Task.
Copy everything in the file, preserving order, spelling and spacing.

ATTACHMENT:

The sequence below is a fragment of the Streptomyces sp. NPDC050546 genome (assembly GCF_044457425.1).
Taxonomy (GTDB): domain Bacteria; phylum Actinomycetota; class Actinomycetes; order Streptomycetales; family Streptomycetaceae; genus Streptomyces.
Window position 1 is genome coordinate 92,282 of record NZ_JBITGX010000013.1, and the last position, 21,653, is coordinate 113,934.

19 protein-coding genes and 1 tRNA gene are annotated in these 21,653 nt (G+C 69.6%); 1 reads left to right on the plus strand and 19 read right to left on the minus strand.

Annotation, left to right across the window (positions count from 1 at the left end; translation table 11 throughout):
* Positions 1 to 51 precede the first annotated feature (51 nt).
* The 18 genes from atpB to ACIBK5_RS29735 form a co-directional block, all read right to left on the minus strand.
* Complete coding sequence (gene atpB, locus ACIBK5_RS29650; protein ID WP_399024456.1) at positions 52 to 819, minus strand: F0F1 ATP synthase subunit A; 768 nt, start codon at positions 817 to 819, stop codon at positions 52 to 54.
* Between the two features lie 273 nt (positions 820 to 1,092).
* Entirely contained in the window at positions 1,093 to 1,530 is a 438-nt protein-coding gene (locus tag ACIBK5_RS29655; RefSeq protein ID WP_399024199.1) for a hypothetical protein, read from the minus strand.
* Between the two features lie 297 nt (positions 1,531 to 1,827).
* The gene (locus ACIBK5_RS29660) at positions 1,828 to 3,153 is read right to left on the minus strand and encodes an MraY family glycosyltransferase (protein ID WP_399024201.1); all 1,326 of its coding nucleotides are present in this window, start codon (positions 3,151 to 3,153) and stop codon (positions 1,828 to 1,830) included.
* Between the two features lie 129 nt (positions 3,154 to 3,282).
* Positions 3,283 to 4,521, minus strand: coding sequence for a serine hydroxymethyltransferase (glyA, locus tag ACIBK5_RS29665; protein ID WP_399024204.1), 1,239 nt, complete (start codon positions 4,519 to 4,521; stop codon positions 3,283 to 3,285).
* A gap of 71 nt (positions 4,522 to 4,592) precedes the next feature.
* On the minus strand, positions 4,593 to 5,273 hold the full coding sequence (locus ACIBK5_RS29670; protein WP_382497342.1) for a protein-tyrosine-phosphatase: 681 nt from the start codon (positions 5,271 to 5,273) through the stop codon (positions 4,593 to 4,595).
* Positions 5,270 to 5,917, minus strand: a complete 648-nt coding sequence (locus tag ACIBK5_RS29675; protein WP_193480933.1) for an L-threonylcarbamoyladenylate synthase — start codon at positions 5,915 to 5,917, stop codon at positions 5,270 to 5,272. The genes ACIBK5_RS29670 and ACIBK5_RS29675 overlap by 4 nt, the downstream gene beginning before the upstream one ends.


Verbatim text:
The sequence below is a fragment of the Streptomyces sp. NPDC050546 genome (assembly GCF_044457425.1).
Taxonomy (GTDB): domain Bacteria; phylum Actinomycetota; class Actinomycetes; order Streptomycetales; family Streptomycetaceae; genus Streptomyces.
Window position 1 is genome coordinate 92,282 of record NZ_JBITGX010000013.1, and the last position, 21,653, is coordinate 113,934.

19 protein-coding genes and 1 tRNA gene are annotated in these 21,653 nt (G+C 69.6%); 1 reads left to right on the plus strand and 19 read right to left on the minus strand.

Annotation, left to right across the window (positions count from 1 at the left end; translation table 11 throughout):
* Positions 1 to 51 precede the first annotated feature (51 nt).
* The 18 genes from atpB to ACIBK5_RS29735 form a co-directional block, all read right to left on the minus strand.
* Complete coding sequence (gene atpB, locus ACIBK5_RS29650; protein ID WP_399024456.1) at positions 52 to 819, minus strand: F0F1 ATP synthase subunit A; 768 nt, start codon at positions 817 to 819, stop codon at positions 52 to 54.
* Between the two features lie 273 nt (positions 820 to 1,092).
* Entirely contained in the window at positions 1,093 to 1,530 is a 438-nt protein-coding gene (locus tag ACIBK5_RS29655; RefSeq protein ID WP_399024199.1) for a hypothetical protein, read from the minus strand.
* Between the two features lie 297 nt (positions 1,531 to 1,827).
* The gene (locus ACIBK5_RS29660) at positions 1,828 to 3,153 is read right to left on the minus strand and encodes an MraY family glycosyltransferase (protein ID WP_399024201.1); all 1,326 of its coding nucleotides are present in this window, start codon (positions 3,151 to 3,153) and stop codon (positions 1,828 to 1,830) included.
* Between the two features lie 129 nt (positions 3,154 to 3,282).
* Positions 3,283 to 4,521, minus strand: coding sequence for a serine hydroxymethyltransferase (glyA, locus tag ACIBK5_RS29665; protein ID WP_399024204.1), 1,239 nt, complete (start codon positions 4,519 to 4,521; stop codon positions 3,283 to 3,285).
* A gap of 71 nt (positions 4,522 to 4,592) precedes the next feature.
* On the minus strand, positions 4,593 to 5,273 hold the full coding sequence (locus ACIBK5_RS29670; protein WP_382497342.1) for a protein-tyrosine-phosphatase: 681 nt from the start codon (positions 5,271 to 5,273) through the stop codon (positions 4,593 to 4,595).
* Positions 5,270 to 5,917, minus strand: a complete 648-nt coding sequence (locus tag ACIBK5_RS29675; protein WP_193480933.1) for an L-threonylcarbamoyladenylate synthase — start codon at positions 5,915 to 5,917, stop codon at positions 5,270 to 5,272. The genes ACIBK5_RS29670 and ACIBK5_RS29675 overlap by 4 nt, the downstream gene beginning before the upstream one ends.